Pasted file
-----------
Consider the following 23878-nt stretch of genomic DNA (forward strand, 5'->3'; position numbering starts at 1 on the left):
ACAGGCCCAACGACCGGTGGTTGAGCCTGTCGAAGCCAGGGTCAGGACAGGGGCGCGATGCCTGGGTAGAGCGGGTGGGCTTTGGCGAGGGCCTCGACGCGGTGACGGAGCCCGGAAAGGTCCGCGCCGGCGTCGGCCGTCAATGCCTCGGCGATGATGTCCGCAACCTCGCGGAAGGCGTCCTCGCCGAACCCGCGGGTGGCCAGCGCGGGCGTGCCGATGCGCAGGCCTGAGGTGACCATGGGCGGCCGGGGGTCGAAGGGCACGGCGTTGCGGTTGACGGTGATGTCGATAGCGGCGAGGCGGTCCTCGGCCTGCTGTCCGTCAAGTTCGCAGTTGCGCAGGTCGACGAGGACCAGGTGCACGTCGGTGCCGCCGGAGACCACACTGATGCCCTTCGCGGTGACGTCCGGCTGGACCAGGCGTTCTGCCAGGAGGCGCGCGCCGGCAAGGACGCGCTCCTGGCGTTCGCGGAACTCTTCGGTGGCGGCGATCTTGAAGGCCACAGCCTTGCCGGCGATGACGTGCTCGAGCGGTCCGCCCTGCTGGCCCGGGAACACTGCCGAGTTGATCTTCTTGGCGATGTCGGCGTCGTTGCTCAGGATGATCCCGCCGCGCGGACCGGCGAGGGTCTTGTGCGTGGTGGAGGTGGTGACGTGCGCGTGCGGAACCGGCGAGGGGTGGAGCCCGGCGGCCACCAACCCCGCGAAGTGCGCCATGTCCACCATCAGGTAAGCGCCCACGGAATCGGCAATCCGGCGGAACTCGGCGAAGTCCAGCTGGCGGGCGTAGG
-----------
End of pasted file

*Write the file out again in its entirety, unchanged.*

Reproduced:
Consider the following 23878-nt stretch of genomic DNA (forward strand, 5'->3'; position numbering starts at 1 on the left):
ACAGGCCCAACGACCGGTGGTTGAGCCTGTCGAAGCCAGGGTCAGGACAGGGGCGCGATGCCTGGGTAGAGCGGGTGGGCTTTGGCGAGGGCCTCGACGCGGTGACGGAGCCCGGAAAGGTCCGCGCCGGCGTCGGCCGTCAATGCCTCGGCGATGATGTCCGCAACCTCGCGGAAGGCGTCCTCGCCGAACCCGCGGGTGGCCAGCGCGGGCGTGCCGATGCGCAGGCCTGAGGTGACCATGGGCGGCCGGGGGTCGAAGGGCACGGCGTTGCGGTTGACGGTGATGTCGATAGCGGCGAGGCGGTCCTCGGCCTGCTGTCCGTCAAGTTCGCAGTTGCGCAGGTCGACGAGGACCAGGTGCACGTCGGTGCCGCCGGAGACCACACTGATGCCCTTCGCGGTGACGTCCGGCTGGACCAGGCGTTCTGCCAGGAGGCGCGCGCCGGCAAGGACGCGCTCCTGGCGTTCGCGGAACTCTTCGGTGGCGGCGATCTTGAAGGCCACAGCCTTGCCGGCGATGACGTGCTCGAGCGGTCCGCCCTGCTGGCCCGGGAACACTGCCGAGTTGATCTTCTTGGCGATGTCGGCGTCGTTGCTCAGGATGATCCCGCCGCGCGGACCGGCGAGGGTCTTGTGCGTGGTGGAGGTGGTGACGTGCGCGTGCGGAACCGGCGAGGGGTGGAGCCCGGCGGCCACCAACCCCGCGAAGTGCGCCATGTCCACCATCAGGTAAGCGCCCACGGAATCGGCAATCCGGCGGAACTCGGCGAAGTCCAGCTGGCGGGCGTAGG